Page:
What to do
With a lot of baguette dough and a home oven.
Lately I have been working with ever larger batches of dough. This is good training as it helps develop one’s eye in terms of dividing, does a little hand skill training on wrangling a larger volume, and because I have a tiny kitchen, ups the bar on mise en place and other organizational skills.
And while I am not in training for the Coupe du Monde (because I am too old, and frankly I don’t bake that well) – I continue to be very inspired by my two opportunities to attend and have decided to consider the judging criteria as I strive to improve my baking. Baking to a schedule is part of that – and while the phrase “watch the dough not the clock” is good advice for most home bakers – inspired by the fact that the 2008 Team USA didn’t place because they finished late (geeez) I am practicing how to control dough temperatures and conditions so that I can hold to a schedule.
But then there’s that home oven. I always knew that oven capacity is the big factor in getting bread out the door – but a commercial oven would simply not fit my space and to be honest, would not be a good investment in a state where there is only a remote possibility that someday I could operate a bakery from my home.
I’ve tried retarding the dough after pe-shaping and was not best pleased with how the dough felt during shaping. Additionally, my ever growing group of bread testers is beginning to want a little variety. So my challenge is to get decent loaves when I need to bake in shifts.
So after whomping up a large batch of my “bearguette” dough, I set myself to dividing up the dough.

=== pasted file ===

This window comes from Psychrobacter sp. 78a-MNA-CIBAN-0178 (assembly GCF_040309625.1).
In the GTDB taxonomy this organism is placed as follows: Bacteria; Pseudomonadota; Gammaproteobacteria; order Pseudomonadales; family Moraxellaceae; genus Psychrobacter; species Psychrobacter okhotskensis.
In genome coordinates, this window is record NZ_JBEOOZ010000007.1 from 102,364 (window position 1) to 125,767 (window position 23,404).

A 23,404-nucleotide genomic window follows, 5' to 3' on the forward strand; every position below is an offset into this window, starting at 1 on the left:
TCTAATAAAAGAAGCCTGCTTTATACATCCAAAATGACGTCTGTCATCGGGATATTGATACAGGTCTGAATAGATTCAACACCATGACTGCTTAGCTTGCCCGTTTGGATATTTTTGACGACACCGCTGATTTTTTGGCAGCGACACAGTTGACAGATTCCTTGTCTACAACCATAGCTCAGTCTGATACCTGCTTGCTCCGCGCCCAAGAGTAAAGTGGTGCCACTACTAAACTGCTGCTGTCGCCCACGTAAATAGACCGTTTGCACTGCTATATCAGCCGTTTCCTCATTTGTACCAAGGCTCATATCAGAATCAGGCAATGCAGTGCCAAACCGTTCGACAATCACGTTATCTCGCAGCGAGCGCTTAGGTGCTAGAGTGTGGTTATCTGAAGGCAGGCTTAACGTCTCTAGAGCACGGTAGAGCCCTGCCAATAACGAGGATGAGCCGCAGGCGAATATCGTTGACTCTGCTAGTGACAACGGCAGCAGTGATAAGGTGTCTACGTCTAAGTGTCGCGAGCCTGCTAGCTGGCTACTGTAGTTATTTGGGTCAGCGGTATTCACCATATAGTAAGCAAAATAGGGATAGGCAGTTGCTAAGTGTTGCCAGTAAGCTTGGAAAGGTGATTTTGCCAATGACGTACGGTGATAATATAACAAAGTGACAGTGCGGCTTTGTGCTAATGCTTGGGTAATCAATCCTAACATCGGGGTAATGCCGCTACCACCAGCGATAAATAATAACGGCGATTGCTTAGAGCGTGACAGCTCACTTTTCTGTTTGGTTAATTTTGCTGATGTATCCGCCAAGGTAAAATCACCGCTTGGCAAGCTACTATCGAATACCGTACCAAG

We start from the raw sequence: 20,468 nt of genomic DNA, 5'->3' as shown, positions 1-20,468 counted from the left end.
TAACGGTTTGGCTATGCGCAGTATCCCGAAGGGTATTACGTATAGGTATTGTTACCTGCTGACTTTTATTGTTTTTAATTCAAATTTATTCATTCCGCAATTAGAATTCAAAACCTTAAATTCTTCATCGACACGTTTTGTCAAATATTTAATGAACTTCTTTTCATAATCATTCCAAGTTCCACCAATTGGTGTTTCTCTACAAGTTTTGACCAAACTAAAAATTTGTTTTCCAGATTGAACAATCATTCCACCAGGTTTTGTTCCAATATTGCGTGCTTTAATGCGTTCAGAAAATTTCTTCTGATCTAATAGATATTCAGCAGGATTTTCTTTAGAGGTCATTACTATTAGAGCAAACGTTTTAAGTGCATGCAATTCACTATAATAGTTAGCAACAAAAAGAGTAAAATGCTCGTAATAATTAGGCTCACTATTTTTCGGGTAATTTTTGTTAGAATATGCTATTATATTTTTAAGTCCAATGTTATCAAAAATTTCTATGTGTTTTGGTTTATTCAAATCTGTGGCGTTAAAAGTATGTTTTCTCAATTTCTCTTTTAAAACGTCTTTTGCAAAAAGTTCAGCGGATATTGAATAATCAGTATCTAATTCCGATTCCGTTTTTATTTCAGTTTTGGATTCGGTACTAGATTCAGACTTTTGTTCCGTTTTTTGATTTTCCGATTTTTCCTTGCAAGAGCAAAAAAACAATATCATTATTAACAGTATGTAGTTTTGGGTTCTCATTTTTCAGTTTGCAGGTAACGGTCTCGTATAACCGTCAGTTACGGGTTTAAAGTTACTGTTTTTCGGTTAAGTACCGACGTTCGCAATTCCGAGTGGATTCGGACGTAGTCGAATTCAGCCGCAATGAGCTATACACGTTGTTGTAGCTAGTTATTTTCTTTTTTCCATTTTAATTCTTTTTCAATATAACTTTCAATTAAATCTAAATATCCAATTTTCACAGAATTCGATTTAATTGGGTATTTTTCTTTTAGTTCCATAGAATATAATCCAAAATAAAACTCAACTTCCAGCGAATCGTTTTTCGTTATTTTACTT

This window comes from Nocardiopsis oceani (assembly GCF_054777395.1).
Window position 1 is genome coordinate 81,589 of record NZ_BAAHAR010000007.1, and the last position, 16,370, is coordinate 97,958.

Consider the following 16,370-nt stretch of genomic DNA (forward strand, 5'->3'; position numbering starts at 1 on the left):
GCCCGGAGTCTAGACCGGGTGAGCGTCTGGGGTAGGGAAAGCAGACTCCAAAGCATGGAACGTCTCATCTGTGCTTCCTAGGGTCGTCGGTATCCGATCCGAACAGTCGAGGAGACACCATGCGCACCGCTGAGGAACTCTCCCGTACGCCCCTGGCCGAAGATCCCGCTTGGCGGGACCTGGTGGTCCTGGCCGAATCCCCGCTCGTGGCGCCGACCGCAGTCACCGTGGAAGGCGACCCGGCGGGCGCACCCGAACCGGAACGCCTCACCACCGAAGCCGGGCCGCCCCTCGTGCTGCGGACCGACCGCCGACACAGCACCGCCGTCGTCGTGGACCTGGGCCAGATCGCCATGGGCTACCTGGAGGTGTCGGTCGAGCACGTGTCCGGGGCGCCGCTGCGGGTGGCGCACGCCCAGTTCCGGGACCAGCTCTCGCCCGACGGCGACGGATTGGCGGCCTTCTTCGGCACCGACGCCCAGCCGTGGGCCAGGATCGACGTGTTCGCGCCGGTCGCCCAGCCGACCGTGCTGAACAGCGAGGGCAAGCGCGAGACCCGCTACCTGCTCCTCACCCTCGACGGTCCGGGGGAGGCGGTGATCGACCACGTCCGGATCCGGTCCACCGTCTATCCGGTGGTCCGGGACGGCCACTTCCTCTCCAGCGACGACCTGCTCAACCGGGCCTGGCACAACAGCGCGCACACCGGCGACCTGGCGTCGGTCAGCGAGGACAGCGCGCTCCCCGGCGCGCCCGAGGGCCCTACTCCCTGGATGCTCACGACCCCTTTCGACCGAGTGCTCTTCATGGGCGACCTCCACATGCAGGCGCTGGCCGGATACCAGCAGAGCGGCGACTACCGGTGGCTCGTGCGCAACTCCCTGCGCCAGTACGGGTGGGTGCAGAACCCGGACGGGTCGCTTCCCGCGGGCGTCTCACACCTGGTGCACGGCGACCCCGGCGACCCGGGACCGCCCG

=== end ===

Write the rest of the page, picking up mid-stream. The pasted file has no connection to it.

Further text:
Recently I had a little incident with wildlife in my home that required that I empty out and disinfect everything in my basement. It’s an ill wind that blows no one any good, and indeed this exercise revealed that I have a large number of round cake pans inherited from my grandmother. I knew in my heart that I had them – it just never came to front of mind.
I can load three pans at a time into my oven, so I gave my pans (6 total) a very generous coating of olive oil and sprinkled on a combination of dried herbs (oh, about 8-9 ounces of dough per 8 inch pan). Dough was shaped into rounds placed in the pan “good “ side down and after a few minutes flipped to good side up. This action coats the dough with olive oil and while there is no fat in the dough, the general taste and mouth feel is that of an enriched dough. (and then there are those herbs…) This shaping is the least sensitive to over proofing and so is put somewhere cozy for as long as it takes to get the rest of the bread proofed and done.
I’ve still got a lot of call for standard baguettes so a good bit of the dough is divided with that intent.
Again, lately, though I’ve been considering how I would create a” baguette fantasie.”